What, Me Worry? Phillies Spring Winning Records

At least the Phanatic still has his mojo in March. - Jonathan Dyer-USA TODAY Sports

Are the Phillies a better regular season team than spring training team?

Another spring of underwhelming Phillies performances on the field.  Which leads to freakouts on WIP and elsewhere in the panic-driven reactionary-thought world.  Which leads to endless "spring training doesn't matter" posts on The Good Phight and elsewhere in the rational-thought world.  It seems we do this every year, doesn't it?

That's actually a good question.  It sure seems that we're here every year, but are we?  Let's put this truthiness to the test.

I could find spring training team records back to 1984.  Since then (and not including this year), in spring exhibition games, the Phillies have gone 398-435 for a winning percentage of .478.  To put that in perspective, the equivalent regular season record for a .478 winning percentage is 77-85.  In other words, this is not good, but it's also not that bad.

Maybe more interesting is how their spring training record compares to their regular season record.  After all, we don't care about spring training records by themselves.  We care about them if and only if they are some measure of how the team is going to do in the regular season.

On that, the results are actually quite enlightening.  From 1984 through 2013, the Phillies were a .478 spring training team but a .499 regular season team.  In other words, overall spring training isn't something that predicts the team's regular season demise.

But breaking the stats up into two different eras gives even more interesting results.

Years Spring % Reg % Diff
1984-2013 0.478 0.499 +.021
1984-2000 0.496 0.466 -.030
2001-2013 0.457 0.541 +.084

From 1984 to 2000, the Phillies were pretty much a .500 spring training team.  But, they were a worse regular season team, so they lost 30 winning percentage points from spring to the regular season.

But then something changed in 2001.  In 2001, the Phillies started playing much worse in spring training, dropping almost 40 points in their overall winning percentage.  At the same time, the regular season team improved drastically, increasing their winning percentage by 75 points.

During the past 13 years, in other words, the Phillies spring training record has borne absolutely no resemblance to the regular season record.  The Phillies have played better regular season baseball by 83 winning percentage points since 2001.

There are possibly three different explanations here:

1) Spring training results are all noise without any signal, so this is just randomness at work. In a random distribution, some teams are going to be better than others, and the Phillies are on the worse end of the bell curve.  The shift from 2000 to 2001 has nothing to do with spring training and everything to do with the regular season, when the Phillies saw a decidedly not-random change in their fortunes.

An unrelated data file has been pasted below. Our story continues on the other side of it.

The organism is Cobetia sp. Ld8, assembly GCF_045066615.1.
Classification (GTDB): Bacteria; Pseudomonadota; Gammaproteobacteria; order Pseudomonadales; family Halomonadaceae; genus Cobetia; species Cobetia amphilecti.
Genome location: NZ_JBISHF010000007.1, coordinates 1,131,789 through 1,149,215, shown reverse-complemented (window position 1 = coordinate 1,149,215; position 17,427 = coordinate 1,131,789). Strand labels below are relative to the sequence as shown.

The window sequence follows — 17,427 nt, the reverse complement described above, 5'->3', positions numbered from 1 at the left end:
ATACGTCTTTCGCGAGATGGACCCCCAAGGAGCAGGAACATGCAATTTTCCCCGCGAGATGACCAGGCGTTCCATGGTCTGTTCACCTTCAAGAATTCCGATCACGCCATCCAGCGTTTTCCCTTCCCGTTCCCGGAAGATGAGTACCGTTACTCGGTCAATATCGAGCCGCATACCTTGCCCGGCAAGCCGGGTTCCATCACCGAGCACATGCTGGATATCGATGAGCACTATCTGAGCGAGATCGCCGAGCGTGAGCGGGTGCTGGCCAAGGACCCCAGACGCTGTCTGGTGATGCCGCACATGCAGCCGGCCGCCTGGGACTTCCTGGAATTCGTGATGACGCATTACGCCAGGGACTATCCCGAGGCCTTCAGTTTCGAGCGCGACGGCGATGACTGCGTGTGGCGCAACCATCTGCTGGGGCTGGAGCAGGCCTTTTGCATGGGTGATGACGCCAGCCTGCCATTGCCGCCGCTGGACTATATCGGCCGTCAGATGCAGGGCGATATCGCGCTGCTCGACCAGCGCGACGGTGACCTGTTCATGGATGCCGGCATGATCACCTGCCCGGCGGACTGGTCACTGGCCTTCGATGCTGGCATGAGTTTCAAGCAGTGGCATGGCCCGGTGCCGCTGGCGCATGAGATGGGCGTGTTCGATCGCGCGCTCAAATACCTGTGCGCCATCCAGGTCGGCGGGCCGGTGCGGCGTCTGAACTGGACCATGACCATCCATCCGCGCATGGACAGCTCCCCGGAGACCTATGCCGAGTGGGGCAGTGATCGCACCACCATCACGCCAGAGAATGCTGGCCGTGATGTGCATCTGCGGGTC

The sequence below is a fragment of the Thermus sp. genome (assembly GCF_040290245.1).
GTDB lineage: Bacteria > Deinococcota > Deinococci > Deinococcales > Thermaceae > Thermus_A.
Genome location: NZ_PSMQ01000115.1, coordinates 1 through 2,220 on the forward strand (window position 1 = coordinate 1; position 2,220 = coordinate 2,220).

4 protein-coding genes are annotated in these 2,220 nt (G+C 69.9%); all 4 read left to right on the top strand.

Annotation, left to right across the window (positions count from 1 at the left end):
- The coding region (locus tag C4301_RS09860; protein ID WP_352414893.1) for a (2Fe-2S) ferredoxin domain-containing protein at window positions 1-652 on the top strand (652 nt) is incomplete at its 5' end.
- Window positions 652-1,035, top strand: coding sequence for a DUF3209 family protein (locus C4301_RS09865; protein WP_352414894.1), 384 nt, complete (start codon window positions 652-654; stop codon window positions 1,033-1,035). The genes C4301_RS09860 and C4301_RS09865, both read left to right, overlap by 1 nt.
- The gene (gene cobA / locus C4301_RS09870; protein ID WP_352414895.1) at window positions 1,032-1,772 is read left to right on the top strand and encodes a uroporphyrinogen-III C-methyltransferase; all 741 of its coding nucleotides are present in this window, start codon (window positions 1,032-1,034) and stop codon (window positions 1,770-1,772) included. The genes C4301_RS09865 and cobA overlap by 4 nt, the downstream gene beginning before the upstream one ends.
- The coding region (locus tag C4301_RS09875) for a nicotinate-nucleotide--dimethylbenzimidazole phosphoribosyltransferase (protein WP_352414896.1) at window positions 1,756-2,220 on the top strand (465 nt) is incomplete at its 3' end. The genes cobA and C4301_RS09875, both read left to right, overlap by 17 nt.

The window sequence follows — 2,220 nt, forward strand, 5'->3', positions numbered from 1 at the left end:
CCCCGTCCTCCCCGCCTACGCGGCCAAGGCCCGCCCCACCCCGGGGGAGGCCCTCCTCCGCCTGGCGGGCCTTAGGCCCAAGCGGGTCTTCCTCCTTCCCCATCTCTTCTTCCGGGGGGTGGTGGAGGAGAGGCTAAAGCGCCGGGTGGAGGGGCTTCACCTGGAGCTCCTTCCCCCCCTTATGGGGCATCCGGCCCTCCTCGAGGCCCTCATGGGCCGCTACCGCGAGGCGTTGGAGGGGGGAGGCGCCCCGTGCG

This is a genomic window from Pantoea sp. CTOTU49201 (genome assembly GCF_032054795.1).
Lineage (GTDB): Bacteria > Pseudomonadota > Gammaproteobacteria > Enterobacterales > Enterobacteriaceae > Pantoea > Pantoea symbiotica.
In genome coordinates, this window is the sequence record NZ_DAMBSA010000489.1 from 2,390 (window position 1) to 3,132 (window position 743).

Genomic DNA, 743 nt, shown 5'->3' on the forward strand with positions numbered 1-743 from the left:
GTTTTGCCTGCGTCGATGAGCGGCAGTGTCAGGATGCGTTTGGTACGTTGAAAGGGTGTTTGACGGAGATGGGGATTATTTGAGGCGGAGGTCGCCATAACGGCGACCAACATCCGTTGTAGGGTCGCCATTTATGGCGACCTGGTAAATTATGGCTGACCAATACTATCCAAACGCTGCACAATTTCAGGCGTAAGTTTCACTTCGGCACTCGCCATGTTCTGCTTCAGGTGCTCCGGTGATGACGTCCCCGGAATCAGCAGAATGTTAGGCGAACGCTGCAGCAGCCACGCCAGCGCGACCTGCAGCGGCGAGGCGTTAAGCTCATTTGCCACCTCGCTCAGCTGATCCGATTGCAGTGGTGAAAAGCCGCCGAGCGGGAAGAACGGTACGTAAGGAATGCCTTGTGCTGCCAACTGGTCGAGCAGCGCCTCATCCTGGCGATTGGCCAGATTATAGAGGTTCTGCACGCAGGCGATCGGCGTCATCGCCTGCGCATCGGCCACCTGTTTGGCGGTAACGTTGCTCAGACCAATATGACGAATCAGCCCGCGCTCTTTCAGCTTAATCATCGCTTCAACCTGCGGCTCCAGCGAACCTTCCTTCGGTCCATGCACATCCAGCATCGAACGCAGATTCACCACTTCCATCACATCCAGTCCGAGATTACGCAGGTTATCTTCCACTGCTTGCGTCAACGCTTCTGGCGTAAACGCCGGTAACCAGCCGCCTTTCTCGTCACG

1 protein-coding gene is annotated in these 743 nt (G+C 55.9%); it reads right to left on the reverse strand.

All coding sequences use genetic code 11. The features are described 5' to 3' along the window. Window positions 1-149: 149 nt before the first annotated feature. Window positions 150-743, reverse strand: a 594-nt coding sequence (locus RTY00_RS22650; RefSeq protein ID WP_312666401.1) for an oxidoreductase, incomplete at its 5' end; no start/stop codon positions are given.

2) The Phillies changed their approach to spring training sometime in the early 2000s. Maybe they decided to play more minor leaguers.  Maybe their emphasis for the regular guys was to work on particular skills rather than overall performance.  Maybe they changed how they ramp up over the month-plus of play.  Whatever it is, their new approach changed their spring training performance from average to sub-par.  However, since the regular season results were so much better from 2001 forward, it was clearly working so no need to change it . . . despite how frustrating it might be to the WIP folks to watch the team struggle in March.

3) Spring training results are, over time, inherently flattening because overall team talent isn't rewarded. Thus, there are no great spring training teams and there are no really bad spring training teams.  The difference between the best and worst teams over time is much smaller than in the regular season because everyone is playing around with all sorts of different approaches.  Thus, the Phillies spring record is, by design of spring training, going to be much closer to .500 than the drastic shift in the team's performance during the regular season that we saw right around 2000.

Of course, there may be some mix of more than one of these factors or even all three (or something completely different).  Whatever the reason, one thing is definitely clear here: the Phillies spring training record is no indicator of what the team is going to do over the regular season.

So stop worrying.

-----------------------------

In case anyone is interested, here's the year-by-year breakdown of spring training record compared to regular season record:

Spring Regular
W L % W L % Diff.
1984 13 16 0.448 81 81 0.500 0.052
1985 14 10 0.583 75 87 0.463 (0.120)
1986 16 10 0.615 86 75 0.534 (0.081)
1987 13 11 0.542 80 82 0.494 (0.048)
1988 13 17 0.433 65 96 0.404 (0.030)
1989 12 16 0.429 67 95 0.414 (0.015)
1990 10 5 0.667 77 85 0.475 (0.191)
1991 12 17 0.414 78 84 0.481 0.068
1992 9 19 0.321 70 92 0.432 0.111
1993 16 10 0.615 97 65 0.599 (0.017)
1994 14 13 0.519 54 61 0.470 (0.049)
1995 7 4 0.636 69 75 0.479 (0.157)
1996 11 18 0.379 67 95 0.414 0.034
1997 17 13 0.567 68 94 0.420 (0.147)
1998 16 14 0.533 75 87 0.463 (0.070)
1999 14 15 0.483 77 85 0.475 (0.007)
2000 15 18 0.455 65 97 0.401 (0.053)
2001 12 14 0.462 86 76 0.531 0.069
2002 12 14 0.462 80 81 0.497 0.035
2003 10 17 0.370 86 76 0.531 0.160
2004 10 21 0.323 86 76 0.531 0.208
2005 11 18 0.379 88 74 0.543 0.164
2006 19 11 0.633 85 77 0.525 (0.109)
2007 11 18 0.379 89 73 0.549 0.170
2008 12 18 0.400 92 70 0.568 0.168
2009 13 19 0.406 93 69 0.574 0.168
2010 15 12 0.556 97 65 0.599 0.043
2011 21 14 0.600 102 60 0.630 0.030
2012 14 16 0.467 81 81 0.500 0.033
2013 16 17 0.485 73 89 0.451 (0.034)
Total 398 435 0.478 2389 2403 0.499 0.021
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